Why Catholics bless throats on the feast of St. Blaise

By Catholic Review Staff

Many Catholics have their throats blessed on the Feb. 3 feast of St. Blaise or during one of the weekend Masses near the feast. But how many know who St. Blaise was and why he is associated with protection against ailments of the throat?

Five facts about St. Blaise:

1.  Before becoming a fourth-century bishop of Sebaste in Armenia, St. Blaise was a physician.

2.  St. Blaise and other Christian leaders were persecuted by the Roman emperor Licinius and had to flee into the wilderness. According to legend, those who hunted St. Blaise down found him in a cave surrounded by animals, many of which were sick. St. Blaise cured the beasts of their illnesses.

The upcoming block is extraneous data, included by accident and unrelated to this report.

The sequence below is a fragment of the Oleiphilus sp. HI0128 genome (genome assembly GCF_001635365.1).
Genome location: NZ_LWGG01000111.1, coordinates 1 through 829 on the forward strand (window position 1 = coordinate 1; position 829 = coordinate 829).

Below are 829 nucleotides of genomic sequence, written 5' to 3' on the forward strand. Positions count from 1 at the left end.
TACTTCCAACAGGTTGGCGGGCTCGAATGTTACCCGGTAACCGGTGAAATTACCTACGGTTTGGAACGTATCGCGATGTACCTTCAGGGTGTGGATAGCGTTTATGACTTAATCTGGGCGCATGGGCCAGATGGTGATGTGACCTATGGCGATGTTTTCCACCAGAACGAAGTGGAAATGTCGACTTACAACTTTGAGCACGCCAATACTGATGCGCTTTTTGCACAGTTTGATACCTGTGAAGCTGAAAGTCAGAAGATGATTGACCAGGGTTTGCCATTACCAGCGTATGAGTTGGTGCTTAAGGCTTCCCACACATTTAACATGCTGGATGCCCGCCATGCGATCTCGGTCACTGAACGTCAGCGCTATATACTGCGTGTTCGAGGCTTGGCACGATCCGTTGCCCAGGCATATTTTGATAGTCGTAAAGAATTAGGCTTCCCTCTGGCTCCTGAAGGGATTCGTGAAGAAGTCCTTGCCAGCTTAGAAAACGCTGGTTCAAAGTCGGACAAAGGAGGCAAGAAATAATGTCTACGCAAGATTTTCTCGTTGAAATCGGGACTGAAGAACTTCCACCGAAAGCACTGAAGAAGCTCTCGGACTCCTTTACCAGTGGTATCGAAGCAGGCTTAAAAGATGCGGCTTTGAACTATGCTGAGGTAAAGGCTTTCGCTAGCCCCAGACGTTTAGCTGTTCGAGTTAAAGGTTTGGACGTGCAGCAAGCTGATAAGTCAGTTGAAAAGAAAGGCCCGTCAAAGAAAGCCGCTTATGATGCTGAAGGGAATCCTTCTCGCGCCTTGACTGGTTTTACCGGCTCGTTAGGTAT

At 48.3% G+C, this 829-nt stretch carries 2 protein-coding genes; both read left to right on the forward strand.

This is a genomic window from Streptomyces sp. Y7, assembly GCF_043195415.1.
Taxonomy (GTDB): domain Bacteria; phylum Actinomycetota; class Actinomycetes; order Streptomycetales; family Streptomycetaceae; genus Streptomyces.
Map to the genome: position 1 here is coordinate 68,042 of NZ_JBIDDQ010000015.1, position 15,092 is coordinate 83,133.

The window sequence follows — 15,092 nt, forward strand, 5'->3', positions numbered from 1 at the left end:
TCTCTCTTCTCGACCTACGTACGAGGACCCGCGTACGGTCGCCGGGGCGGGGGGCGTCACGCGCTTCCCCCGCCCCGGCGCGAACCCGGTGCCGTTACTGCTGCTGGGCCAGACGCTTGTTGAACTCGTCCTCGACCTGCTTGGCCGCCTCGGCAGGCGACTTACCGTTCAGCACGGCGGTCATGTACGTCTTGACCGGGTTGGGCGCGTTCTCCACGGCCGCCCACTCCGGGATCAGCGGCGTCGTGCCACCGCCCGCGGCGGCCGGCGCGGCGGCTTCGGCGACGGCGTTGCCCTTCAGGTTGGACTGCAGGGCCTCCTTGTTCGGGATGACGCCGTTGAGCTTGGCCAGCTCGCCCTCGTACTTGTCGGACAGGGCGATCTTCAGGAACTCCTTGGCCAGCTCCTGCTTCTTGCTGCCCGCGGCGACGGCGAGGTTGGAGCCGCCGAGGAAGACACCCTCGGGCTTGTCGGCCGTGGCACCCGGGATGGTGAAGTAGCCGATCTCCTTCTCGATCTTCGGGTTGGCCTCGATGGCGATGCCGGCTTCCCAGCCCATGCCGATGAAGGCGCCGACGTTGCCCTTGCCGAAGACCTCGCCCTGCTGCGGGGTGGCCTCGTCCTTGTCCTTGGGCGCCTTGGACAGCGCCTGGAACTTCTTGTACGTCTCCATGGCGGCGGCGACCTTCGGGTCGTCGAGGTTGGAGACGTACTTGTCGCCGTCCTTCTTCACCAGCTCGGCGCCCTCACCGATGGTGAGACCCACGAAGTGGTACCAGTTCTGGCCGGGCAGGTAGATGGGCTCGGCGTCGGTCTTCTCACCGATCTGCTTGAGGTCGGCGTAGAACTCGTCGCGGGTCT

3.  St. Blaise saved the life of a boy who had a fishbone stuck in his throat by ordering the child to cough it up. That is how the tradition of St. Blaise throat blessings began.

4.  St. Blaise was commanded by government officials to worship pagan idols. Because he refused, he was tortured and beheaded.

5.  St. Blaise is the patron saint of animals and those with throat ailments.

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Catholic Review

The Catholic Review is the official publication of the Archdiocese of Baltimore.